There used to be symmetry to Wednesday’s breakfast.

There were Opening Ceremonies: our rendition of “Where’s Waldo?” (“Where’s Siegal?”) plus a sprinkle of the week’s news.

Then, the main event, the guts of our meetings—dual entrees: Les complaining of Cleveland sports and Arthur then trumping him, railing about every other aspect of mankind here and across the globe.

Yesterday Jerry was still busy not working, yet it was clear the world was upside down. We opened with a brief update on a bet with Art (one month of breakfasts on the Indians’ 2010 win total—I’ve got the over at 55). And, oh, the men asked about the mini-marathon in Columbus. But the topic soon shifted to an embarrassing low: fishing, soccer, NASCAR, hockey, and, (as I slithered away), Arthur spoke of hiking. Hiking!

The Kraut, alas, is going to Alaska next week. He’ll be staying in a cabin, sans TV and perhaps, heat). Spending his days parked on a boat trying to hook fish. Sitting.

“What do you do if you catch something? we asked.
“Throw it back.”

None of us could quite grasp the concept. Our friend, an educated man…a doctor, no less, pissing away all sums of money, flying to some God-forsaken lake—just to sit in moisture and mosquitoes, hoping to catch something he can then toss away.

We all laughed. And laughed. Bob, Walt, Lester, me.

“Have you ever been on the Chagrin River?”

The table offered better ideas.

I thought we’d meet at Heinen’s. We could walk the seafood aisle, pick up some packages, then place them back on the shelves. Would that not be less time-consuming? Cheaper? (No mosquitoes).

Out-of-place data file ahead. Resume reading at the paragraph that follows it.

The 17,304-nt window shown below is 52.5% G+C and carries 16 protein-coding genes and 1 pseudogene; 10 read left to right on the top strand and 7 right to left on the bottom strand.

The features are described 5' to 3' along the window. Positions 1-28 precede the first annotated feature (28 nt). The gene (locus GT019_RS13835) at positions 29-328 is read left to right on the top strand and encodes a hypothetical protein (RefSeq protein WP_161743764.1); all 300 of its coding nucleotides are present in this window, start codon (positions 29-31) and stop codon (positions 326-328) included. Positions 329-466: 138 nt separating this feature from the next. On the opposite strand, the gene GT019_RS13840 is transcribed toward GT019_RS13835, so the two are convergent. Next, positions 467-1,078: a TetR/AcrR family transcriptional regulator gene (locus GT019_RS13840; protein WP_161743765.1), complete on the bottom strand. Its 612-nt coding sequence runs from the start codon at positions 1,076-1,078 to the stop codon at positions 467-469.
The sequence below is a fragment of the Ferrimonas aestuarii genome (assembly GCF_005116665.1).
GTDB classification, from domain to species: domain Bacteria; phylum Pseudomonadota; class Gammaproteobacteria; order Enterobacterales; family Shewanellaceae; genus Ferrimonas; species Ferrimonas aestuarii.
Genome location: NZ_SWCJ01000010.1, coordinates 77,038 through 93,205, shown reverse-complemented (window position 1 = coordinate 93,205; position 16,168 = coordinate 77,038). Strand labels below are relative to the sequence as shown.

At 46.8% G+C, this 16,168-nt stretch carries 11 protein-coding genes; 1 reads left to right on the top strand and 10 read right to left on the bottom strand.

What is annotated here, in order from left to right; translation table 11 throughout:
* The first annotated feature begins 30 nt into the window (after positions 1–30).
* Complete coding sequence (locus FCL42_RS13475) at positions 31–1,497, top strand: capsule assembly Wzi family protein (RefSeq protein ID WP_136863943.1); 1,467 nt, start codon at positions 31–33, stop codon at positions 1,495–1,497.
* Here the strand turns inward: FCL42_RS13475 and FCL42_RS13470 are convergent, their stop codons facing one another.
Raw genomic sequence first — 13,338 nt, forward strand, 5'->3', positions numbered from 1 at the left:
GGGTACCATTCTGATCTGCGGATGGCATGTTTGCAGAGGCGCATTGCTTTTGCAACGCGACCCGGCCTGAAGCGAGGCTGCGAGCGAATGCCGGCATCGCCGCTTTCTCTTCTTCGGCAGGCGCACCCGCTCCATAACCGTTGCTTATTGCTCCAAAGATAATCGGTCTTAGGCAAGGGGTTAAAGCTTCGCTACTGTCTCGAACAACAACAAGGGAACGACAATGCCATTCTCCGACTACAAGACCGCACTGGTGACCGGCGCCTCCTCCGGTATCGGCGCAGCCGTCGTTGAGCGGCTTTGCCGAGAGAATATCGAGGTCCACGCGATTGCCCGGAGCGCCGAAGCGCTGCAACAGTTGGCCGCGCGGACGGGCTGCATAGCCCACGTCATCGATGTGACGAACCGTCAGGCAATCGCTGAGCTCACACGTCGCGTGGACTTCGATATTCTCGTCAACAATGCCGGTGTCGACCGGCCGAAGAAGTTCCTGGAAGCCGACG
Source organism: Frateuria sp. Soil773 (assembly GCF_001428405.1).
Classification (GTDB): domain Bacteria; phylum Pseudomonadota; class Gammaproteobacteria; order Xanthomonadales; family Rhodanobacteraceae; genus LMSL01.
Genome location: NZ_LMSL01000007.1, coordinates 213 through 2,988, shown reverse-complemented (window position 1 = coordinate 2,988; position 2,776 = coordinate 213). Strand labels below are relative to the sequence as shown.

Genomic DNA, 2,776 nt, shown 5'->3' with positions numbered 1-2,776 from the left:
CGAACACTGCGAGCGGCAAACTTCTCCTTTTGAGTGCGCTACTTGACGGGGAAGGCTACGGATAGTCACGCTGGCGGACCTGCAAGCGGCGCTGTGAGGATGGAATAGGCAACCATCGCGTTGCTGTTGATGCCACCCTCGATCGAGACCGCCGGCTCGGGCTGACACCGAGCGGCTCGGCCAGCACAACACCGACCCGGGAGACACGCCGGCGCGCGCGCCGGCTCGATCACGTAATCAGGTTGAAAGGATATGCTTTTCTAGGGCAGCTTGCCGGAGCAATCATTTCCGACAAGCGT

My friend had an even better idea. Les suggested we take fishing rods to the grocery, stand over the tanks, and just wait for creatures to bite. We could then, of course, drop them back—all at no charge.

Clearly none of us understood Art’s passion. Sometimes, he’d admitted, there were no fish to catch. Sometimes there WERE other animals in the area. What were we missing? Did we laugh too hard to hear the good stuff?

As the commercial used to go: This was not our father’s oldsmobile (or breakfast). No talk of Browns, no Cavs, LeBron…not even the customary inquiry of Snyder.

Arthur’s frustration growing, the discourse descended inexorably. Inquiring minds had to know:

“Kraut, do you watch hockey/” (He can’t see the puck).
“NASCAR?” (Never)

The rest of us admitted we MIGHT watch soccer. (But only the World Cup Final and only if the U.S. was in it…and again, ONLY the second half).

“You guys don’t know what you’re missing!” Art exclaimed.

Enjoying the fun, not wanting to leave, I noticed the time. It was 9:30 and the real world awaited. Still, I didn’t want to go. As the check arrived, Art sighed:

“I’ve got to buy some lures for the trip—can’t get them at Dick’s.”

There was a lull in the conversation. Kraut’s comment was my cue—time to go. I didn’t know, nor did I care what a “lure” was.

Our friend clearly had jumped the shark.


  1. bob says:

    Even you with your brilliant prose can not adequetly describe the atmosphere and spirit of the Wedensday breakfast club. It is unlike any other experience. The closest event to it is the Thursday monthly dinners.
    If Seinfeld or Larry David were a part of these events I know it would make for a great sitcom. I look forward to the next Wedensday I can attend.

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